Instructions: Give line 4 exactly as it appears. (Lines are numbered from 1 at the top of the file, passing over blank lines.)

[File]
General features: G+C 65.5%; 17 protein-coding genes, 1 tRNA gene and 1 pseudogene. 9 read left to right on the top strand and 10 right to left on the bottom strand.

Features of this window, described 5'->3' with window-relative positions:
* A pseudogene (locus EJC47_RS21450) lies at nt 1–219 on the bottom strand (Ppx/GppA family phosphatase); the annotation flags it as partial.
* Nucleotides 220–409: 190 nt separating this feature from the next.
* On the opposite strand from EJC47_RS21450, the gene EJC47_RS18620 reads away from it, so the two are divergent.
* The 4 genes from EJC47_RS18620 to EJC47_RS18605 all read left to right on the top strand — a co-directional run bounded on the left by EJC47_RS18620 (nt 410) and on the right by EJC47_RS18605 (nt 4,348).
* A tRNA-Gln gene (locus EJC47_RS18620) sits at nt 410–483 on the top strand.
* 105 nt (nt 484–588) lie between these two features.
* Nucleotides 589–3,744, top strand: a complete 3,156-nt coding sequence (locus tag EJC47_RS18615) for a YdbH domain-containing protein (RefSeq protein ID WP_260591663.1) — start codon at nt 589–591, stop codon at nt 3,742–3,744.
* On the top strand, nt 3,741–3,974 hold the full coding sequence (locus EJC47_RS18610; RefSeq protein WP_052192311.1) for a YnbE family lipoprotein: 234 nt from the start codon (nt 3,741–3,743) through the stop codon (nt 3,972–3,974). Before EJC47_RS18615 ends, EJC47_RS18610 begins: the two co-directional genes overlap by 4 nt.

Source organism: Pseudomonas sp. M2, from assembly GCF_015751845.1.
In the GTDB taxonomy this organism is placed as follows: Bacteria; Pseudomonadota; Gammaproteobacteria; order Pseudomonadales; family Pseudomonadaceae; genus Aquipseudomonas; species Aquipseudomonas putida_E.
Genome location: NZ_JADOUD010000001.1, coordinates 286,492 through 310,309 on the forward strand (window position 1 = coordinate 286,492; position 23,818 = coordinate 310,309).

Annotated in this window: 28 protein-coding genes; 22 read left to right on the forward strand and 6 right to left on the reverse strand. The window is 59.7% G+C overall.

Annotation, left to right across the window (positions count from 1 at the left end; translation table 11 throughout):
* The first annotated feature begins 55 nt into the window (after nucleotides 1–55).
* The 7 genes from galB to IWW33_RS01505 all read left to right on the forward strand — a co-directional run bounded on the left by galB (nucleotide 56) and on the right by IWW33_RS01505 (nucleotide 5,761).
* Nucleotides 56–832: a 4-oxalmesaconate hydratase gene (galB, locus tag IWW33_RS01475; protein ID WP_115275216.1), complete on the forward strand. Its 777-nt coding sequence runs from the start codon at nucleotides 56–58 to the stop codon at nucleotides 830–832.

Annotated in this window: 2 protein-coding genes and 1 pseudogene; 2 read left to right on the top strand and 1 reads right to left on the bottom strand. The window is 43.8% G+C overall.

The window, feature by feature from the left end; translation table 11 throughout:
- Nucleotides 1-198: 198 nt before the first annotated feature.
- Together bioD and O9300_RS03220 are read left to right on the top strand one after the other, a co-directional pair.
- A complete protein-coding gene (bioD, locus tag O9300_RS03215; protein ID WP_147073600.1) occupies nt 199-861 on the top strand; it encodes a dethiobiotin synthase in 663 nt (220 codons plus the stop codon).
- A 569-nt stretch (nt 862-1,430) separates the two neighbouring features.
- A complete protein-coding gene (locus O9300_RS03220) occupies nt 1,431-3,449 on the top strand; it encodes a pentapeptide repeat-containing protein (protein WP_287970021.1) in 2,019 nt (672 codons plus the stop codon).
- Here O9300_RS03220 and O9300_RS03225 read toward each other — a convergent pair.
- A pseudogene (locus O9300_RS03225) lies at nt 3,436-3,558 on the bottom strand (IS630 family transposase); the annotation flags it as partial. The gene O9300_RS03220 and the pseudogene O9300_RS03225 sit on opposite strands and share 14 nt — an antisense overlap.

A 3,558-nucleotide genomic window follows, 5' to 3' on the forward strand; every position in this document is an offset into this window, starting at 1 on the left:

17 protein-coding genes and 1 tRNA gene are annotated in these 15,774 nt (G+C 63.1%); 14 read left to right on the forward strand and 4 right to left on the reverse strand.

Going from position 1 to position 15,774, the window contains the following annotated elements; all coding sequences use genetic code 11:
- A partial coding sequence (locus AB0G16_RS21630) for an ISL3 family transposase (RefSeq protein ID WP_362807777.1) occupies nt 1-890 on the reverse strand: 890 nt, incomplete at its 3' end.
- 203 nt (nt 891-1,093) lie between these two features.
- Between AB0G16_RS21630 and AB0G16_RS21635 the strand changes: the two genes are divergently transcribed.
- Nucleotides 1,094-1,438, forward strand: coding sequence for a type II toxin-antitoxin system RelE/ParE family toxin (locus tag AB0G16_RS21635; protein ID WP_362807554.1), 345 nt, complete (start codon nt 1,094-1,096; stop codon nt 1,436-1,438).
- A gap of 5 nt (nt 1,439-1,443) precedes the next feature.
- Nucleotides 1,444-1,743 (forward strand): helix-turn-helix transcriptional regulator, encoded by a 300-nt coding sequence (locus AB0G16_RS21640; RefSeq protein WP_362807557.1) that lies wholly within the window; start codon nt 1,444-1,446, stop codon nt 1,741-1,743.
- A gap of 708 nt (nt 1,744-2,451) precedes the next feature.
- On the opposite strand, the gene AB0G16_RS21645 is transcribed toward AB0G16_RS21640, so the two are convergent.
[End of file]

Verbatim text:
* Nucleotides 220–409: 190 nt separating this feature from the next.